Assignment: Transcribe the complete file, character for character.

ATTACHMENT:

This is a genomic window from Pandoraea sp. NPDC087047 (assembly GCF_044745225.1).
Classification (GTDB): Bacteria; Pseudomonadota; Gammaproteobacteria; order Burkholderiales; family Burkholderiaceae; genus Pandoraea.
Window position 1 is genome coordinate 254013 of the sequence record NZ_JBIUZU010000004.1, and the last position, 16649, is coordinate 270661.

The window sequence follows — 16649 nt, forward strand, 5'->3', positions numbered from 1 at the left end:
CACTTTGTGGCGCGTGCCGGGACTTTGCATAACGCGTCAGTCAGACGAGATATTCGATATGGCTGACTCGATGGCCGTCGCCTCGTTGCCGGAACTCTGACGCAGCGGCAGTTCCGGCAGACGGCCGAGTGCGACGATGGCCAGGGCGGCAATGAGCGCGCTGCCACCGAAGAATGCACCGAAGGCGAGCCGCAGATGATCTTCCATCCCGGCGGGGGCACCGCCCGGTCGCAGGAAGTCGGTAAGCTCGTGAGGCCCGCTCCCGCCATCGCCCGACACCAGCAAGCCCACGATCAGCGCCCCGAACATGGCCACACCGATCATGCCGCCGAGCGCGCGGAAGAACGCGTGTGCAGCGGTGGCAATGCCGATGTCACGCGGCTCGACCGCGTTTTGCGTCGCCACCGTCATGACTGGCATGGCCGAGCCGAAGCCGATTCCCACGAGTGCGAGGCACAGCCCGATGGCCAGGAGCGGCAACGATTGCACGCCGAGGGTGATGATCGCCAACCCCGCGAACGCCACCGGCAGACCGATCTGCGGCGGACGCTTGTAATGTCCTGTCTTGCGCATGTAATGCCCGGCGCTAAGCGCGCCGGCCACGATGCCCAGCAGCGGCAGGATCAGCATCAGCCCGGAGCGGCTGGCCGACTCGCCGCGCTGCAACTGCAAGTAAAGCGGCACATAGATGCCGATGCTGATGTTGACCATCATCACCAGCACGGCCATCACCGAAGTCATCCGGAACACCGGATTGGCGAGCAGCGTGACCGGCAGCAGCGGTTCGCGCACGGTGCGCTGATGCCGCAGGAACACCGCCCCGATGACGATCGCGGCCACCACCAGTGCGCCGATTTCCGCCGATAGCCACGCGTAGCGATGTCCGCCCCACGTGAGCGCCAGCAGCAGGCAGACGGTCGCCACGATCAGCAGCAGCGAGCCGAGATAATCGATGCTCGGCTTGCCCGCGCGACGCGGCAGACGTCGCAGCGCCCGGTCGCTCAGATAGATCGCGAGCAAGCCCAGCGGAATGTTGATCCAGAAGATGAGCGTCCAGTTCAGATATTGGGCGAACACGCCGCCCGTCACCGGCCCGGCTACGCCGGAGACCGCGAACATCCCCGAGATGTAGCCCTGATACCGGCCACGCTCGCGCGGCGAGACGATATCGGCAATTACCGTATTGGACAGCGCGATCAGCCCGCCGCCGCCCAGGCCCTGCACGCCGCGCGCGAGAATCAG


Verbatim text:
This is a genomic window from Pandoraea sp. NPDC087047 (assembly GCF_044745225.1).
Classification (GTDB): Bacteria; Pseudomonadota; Gammaproteobacteria; order Burkholderiales; family Burkholderiaceae; genus Pandoraea.
Window position 1 is genome coordinate 254013 of the sequence record NZ_JBIUZU010000004.1, and the last position, 16649, is coordinate 270661.

The window sequence follows — 16649 nt, forward strand, 5'->3', positions numbered from 1 at the left end:
CACTTTGTGGCGCGTGCCGGGACTTTGCATAACGCGTCAGTCAGACGAGATATTCGATATGGCTGACTCGATGGCCGTCGCCTCGTTGCCGGAACTCTGACGCAGCGGCAGTTCCGGCAGACGGCCGAGTGCGACGATGGCCAGGGCGGCAATGAGCGCGCTGCCACCGAAGAATGCACCGAAGGCGAGCCGCAGATGATCTTCCATCCCGGCGGGGGCACCGCCCGGTCGCAGGAAGTCGGTAAGCTCGTGAGGCCCGCTCCCGCCATCGCCCGACACCAGCAAGCCCACGATCAGCGCCCCGAACATGGCCACACCGATCATGCCGCCGAGCGCGCGGAAGAACGCGTGTGCAGCGGTGGCAATGCCGATGTCACGCGGCTCGACCGCGTTTTGCGTCGCCACCGTCATGACTGGCATGGCCGAGCCGAAGCCGATTCCCACGAGTGCGAGGCACAGCCCGATGGCCAGGAGCGGCAACGATTGCACGCCGAGGGTGATGATCGCCAACCCCGCGAACGCCACCGGCAGACCGATCTGCGGCGGACGCTTGTAATGTCCTGTCTTGCGCATGTAATGCCCGGCGCTAAGCGCGCCGGCCACGATGCCCAGCAGCGGCAGGATCAGCATCAGCCCGGAGCGGCTGGCCGACTCGCCGCGCTGCAACTGCAAGTAAAGCGGCACATAGATGCCGATGCTGATGTTGACCATCATCACCAGCACGGCCATCACCGAAGTCATCCGGAACACCGGATTGGCGAGCAGCGTGACCGGCAGCAGCGGTTCGCGCACGGTGCGCTGATGCCGCAGGAACACCGCCCCGATGACGATCGCGGCCACCACCAGTGCGCCGATTTCCGCCGATAGCCACGCGTAGCGATGTCCGCCCCACGTGAGCGCCAGCAGCAGGCAGACGGTCGCCACGATCAGCAGCAGCGAGCCGAGATAATCGATGCTCGGCTTGCCCGCGCGACGCGGCAGACGTCGCAGCGCCCGGTCGCTCAGATAGATCGCGAGCAAGCCCAGCGGAATGTTGATCCAGAAGATGAGCGTCCAGTTCAGATATTGGGCGAACACGCCGCCCGTCACCGGCCCGGCTACGCCGGAGACCGCGAACATCCCCGAGATGTAGCCCTGATACCGGCCACGCTCGCGCGGCGAGACGATATCGGCAATTACCGTATTGGACAGCGCGATCAGCCCGCCGCCGCCCAGGCCCTGCACGCCGCGCGCGAGAATCAG